Supervisor Laura Gillen Presents a Town of Hempstead Citation to Students from the Brandeis School in Lawrence

Hempstead Town Launches Awareness Campaign To Protect Endangered Species With Local Students And Conservationists

Hempstead Town Supervisor Laura Gillen joined with Audubon New York and a group of young Piping Plover-loving conservationists from the Brandeis School in Lawrence to launch an awareness campaign about the endangered species that nest on Hempstead Town Beaches.
The fourth grade students placed artistic billboards that they designed in class along sand dunes to alert beachgoers to stay away from Piping Plover nesting areas.
The Town of Hempstead is home to over a dozen nests belonging to the small, federally protected birds.
“Hempstead’s beaches are among the most beautiful and most visited on Long Island,” said Town of Hempstead Supervisor Laura Gillen. “This is a great way to learn about coexisting, often literally side-by-side, with our endangered, feathered friends. We are thankful to these students, along with our friends at Audubon New York, for their efforts to protect these birds.”
“Our shared efforts to protect Piping Plovers and their habitats has led to an inspirational transformation in the Town of Hempstead,” said Ana Paula Tavares, executive director of Audubon New York. “The town has found a balance between recreation and conservation that benefits birds and people, and that makes them a model for others. We applaud the town on their dedicated work to ‘Share the Shore.’”
Last year the Town of Hempstead recorded an increased number of Piping Plover chicks after years of efforts to protect their habitats by raising awareness.

Sen. Kaminsky Pushes Bills To Crack Down Anti-Semitic Vandalism And Other Religious Desecration

In light of the disturbing rise of anti-Semitism across New York State and the nation as a whole, Senator Todd Kaminsky is pushing for several key pieces of legislation to protect shuls and the community at-large from incidents of hate-filled vandalism (S.353) and bias graffiti (S.83). Kaminsky’s bills would significantly heighten punishments for criminals who vandalize houses of worship, museums, and religious items.
“Our shuls are the crown jewels of our neighborhoods and it is critical for us to do all we can to keep them safe for our families to gather together and pray,” said Senator Todd Kaminsky. “I was proud to introduce several critical pieces of legislation designed to serve as a strong deterrent to those who contemplate doing our communities harm. By ensuring those who vandalize our houses of worship and museums are punished appropriately, we are sending a strong and clear message that dastardly acts of anti-Semitism will not be tolerated in New York State.”
Most recently, the Jewish Children’s Museum in Brooklyn was vandalized with a note stating that “Hitler is coming” posted on a billboard display outside of the museum. Anti-Semitic hate crimes have skyrocketed in the past two years across New York State and the nation at-large.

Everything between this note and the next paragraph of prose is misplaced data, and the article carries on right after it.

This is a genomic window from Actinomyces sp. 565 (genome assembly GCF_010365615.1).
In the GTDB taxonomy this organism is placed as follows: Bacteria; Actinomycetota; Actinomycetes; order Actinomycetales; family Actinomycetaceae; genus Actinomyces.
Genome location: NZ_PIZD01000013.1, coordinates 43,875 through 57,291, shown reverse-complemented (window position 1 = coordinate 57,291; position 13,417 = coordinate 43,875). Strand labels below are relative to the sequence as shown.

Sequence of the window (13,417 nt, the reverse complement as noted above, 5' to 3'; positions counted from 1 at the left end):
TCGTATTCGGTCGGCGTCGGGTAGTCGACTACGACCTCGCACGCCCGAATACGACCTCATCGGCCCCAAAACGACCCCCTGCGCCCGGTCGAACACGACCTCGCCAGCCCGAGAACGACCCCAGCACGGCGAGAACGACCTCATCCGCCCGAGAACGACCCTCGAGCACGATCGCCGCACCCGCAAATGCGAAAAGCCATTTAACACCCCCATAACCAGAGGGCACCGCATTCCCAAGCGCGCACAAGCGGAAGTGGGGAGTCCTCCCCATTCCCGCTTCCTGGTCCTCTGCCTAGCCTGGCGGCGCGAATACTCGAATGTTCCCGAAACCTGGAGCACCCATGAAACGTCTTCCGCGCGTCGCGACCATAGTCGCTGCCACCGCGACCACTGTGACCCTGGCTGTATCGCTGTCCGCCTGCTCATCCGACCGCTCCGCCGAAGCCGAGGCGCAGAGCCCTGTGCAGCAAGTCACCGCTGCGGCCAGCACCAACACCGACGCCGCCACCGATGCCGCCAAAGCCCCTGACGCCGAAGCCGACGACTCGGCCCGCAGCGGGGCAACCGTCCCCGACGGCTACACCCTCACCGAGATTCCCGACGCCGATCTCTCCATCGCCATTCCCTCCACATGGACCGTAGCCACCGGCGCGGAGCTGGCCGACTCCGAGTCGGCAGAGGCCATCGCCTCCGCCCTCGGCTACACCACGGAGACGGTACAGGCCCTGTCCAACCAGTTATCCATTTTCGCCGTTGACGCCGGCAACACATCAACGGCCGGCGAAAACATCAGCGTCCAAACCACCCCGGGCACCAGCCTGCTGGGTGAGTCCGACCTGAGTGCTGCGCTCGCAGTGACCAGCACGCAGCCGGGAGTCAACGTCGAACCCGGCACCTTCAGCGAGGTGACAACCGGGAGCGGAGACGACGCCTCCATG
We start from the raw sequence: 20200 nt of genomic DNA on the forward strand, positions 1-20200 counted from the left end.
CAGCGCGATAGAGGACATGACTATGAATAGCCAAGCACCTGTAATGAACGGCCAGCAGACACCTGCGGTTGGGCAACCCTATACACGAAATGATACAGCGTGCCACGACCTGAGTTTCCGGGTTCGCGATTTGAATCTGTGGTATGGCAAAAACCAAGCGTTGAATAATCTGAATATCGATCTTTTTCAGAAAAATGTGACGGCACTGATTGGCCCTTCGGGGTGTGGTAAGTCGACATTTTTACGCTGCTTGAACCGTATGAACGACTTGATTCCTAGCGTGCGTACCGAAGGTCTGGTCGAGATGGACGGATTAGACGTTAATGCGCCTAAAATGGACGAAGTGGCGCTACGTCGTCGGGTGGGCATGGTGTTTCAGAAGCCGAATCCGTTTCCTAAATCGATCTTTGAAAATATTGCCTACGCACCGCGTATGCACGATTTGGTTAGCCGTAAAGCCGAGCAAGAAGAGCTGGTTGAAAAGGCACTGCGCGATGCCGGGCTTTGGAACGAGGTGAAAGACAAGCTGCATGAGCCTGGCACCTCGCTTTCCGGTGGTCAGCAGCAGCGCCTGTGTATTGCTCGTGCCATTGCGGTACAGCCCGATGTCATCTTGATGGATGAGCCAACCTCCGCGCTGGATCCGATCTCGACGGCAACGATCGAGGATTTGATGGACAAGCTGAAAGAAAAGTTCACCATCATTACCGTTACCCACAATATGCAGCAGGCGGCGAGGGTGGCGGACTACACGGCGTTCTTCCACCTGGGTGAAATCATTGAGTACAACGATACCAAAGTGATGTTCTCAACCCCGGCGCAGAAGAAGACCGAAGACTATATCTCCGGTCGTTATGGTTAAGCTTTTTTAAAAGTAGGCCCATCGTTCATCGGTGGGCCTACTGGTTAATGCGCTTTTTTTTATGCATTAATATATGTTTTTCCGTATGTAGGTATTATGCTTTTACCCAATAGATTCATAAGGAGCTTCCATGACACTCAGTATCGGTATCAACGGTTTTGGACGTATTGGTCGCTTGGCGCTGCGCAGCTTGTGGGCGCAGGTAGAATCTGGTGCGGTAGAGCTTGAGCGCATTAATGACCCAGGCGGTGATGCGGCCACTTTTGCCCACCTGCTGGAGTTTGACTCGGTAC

Senator Kaminsky has been at the forefront of the fight to protect local shuls and yeshivas from anti-Semitic acts. Recently, he reintroduced legislation mandating law enforcement officers be trained in identifying, investigating, and responding to hate crimes. In last year’s budget, Kaminsky successfully advocated for a record amount of state aid for yeshivas, including $15 million in security funding. This past summer, he secured more than $2 million for local yeshivas from the Governor’s Securing Communities Against Hate Grant Program and recently worked with countless community institutions to assist them in obtaining vital grant funding from the program’s most recent application cycle in December.

Senate Passes Bill Mandating Fingerprinting At All NY Schools

Senator Todd Kaminsky announced that legislation he sponsored to mandate fingerprint-based criminal background checks for staff at private and parochial schools (S.3335) passed the State Senate. Kaminsky and Assemblywoman Rozic hailed the development which will help ensure student safety and prevent child predators from getting jobs in schools.
“It is imperative for us to do all we can to protect our children from abuse—especially in their very own schools,” said Senator Todd Kaminsky. “I am pleased the Senate passed my common-sense bill to mandate all New York schools fingerprint prospective employees and conduct comprehensive criminal background checks. Our children deserve safe classrooms, and I urge the Assembly to pass this vital piece of legislation to prevent child predators from being hired in our children’s classrooms.”
“With students spending a majority of their day in school, it is critical that their school environment be safe and supportive,” said Assemblywoman Nily Rozic. “Implementing a fingerprinting procedure that is already standard practice at public schools would provide families with peace of mind, knowing that all children are safe, no matter what school they attend.”
“The 40,000 registered sex offenders in New York State, and thousands of other persons with serious criminal histories, should not work in either public or nonpublic schools. The law that requires public schools to fingerprint and background check their job applicants should be extended to the nonpublic schools. The experts are unanimous that employee fingerprinting and background checks are an essential tool for assuring child safety. The U.S. Education Department, in their 2004 publication, “Educator Sexual Misconduct: A Synthesis of Existing Literature,” reported this consensus when they wrote, “Background checks with fingerprint screens should be completed for all current and new employees” (section 12.3, p.48). We hope and pray that the Senate and Assembly pass the Kaminsky/Rozic bill,” said Elliot Pasik, Esq., president of the Jewish Board of Advocates for Children.